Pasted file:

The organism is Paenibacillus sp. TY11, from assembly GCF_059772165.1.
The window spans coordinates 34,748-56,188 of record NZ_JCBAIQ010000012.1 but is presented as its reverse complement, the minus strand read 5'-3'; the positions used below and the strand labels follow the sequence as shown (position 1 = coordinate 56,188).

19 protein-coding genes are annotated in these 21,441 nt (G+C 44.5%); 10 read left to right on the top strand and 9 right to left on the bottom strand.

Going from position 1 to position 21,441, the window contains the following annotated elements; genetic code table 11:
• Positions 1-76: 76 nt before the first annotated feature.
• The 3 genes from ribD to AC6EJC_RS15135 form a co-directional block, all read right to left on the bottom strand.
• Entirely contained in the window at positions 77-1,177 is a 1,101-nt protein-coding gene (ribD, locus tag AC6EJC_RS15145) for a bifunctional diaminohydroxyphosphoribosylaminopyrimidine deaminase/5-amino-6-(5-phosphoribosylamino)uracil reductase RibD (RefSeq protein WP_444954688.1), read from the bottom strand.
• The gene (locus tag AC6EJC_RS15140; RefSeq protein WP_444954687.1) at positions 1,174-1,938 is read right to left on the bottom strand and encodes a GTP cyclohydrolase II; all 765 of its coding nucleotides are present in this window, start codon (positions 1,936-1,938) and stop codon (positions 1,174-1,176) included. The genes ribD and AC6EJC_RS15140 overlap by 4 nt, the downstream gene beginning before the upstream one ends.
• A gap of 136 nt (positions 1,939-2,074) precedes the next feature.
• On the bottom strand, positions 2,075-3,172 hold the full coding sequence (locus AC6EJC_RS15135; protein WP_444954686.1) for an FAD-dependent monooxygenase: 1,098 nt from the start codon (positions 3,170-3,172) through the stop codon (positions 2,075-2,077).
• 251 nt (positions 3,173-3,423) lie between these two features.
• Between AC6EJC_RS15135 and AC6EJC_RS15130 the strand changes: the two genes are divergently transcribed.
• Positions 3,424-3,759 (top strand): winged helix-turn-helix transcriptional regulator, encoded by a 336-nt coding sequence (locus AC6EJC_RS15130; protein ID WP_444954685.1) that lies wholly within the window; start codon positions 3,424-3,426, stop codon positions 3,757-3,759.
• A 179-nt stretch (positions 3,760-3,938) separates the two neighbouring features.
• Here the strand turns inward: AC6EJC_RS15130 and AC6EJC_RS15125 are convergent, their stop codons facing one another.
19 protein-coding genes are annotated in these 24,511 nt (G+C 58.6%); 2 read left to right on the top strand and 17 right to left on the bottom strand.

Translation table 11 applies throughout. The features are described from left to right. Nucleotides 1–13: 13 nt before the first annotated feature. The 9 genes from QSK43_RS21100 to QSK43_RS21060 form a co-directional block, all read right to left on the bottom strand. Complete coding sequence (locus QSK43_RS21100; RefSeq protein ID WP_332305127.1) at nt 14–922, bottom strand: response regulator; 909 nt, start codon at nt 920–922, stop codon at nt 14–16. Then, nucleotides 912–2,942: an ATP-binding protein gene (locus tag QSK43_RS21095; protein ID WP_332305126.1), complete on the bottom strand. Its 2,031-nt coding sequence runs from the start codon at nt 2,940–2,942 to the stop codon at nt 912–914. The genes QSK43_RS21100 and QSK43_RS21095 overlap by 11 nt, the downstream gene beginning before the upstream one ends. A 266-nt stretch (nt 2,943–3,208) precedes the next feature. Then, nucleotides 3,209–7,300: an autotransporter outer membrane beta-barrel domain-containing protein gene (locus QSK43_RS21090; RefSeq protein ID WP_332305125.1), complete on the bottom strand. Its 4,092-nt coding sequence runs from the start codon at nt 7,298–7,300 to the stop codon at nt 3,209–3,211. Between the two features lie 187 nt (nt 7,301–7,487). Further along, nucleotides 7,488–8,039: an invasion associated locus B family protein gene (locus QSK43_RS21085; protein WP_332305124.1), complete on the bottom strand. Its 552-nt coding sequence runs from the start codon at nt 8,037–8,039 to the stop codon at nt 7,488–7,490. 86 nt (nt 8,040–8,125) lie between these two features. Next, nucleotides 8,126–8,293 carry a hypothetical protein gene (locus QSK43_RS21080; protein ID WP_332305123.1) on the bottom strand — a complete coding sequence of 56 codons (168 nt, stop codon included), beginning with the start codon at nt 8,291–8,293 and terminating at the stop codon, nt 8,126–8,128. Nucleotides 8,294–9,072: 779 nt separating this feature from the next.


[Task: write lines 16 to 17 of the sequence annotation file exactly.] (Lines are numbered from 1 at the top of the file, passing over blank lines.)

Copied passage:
19 protein-coding genes are annotated in these 24,511 nt (G+C 58.6%); 2 read left to right on the top strand and 17 right to left on the bottom strand.

Translation table 11 applies throughout. The features are described from left to right. Nucleotides 1–13: 13 nt before the first annotated feature. The 9 genes from QSK43_RS21100 to QSK43_RS21060 form a co-directional block, all read right to left on the bottom strand. Complete coding sequence (locus QSK43_RS21100; RefSeq protein ID WP_332305127.1) at nt 14–922, bottom strand: response regulator; 909 nt, start codon at nt 920–922, stop codon at nt 14–16. Then, nucleotides 912–2,942: an ATP-binding protein gene (locus tag QSK43_RS21095; protein ID WP_332305126.1), complete on the bottom strand. Its 2,031-nt coding sequence runs from the start codon at nt 2,940–2,942 to the stop codon at nt 912–914. The genes QSK43_RS21100 and QSK43_RS21095 overlap by 11 nt, the downstream gene beginning before the upstream one ends. A 266-nt stretch (nt 2,943–3,208) precedes the next feature. Then, nucleotides 3,209–7,300: an autotransporter outer membrane beta-barrel domain-containing protein gene (locus QSK43_RS21090; RefSeq protein ID WP_332305125.1), complete on the bottom strand. Its 4,092-nt coding sequence runs from the start codon at nt 7,298–7,300 to the stop codon at nt 3,209–3,211. Between the two features lie 187 nt (nt 7,301–7,487). Further along, nucleotides 7,488–8,039: an invasion associated locus B family protein gene (locus QSK43_RS21085; protein WP_332305124.1), complete on the bottom strand. Its 552-nt coding sequence runs from the start codon at nt 8,037–8,039 to the stop codon at nt 7,488–7,490. 86 nt (nt 8,040–8,125) lie between these two features. Next, nucleotides 8,126–8,293 carry a hypothetical protein gene (locus QSK43_RS21080; protein ID WP_332305123.1) on the bottom strand — a complete coding sequence of 56 codons (168 nt, stop codon included), beginning with the start codon at nt 8,291–8,293 and terminating at the stop codon, nt 8,126–8,128. Nucleotides 8,294–9,072: 779 nt separating this feature from the next.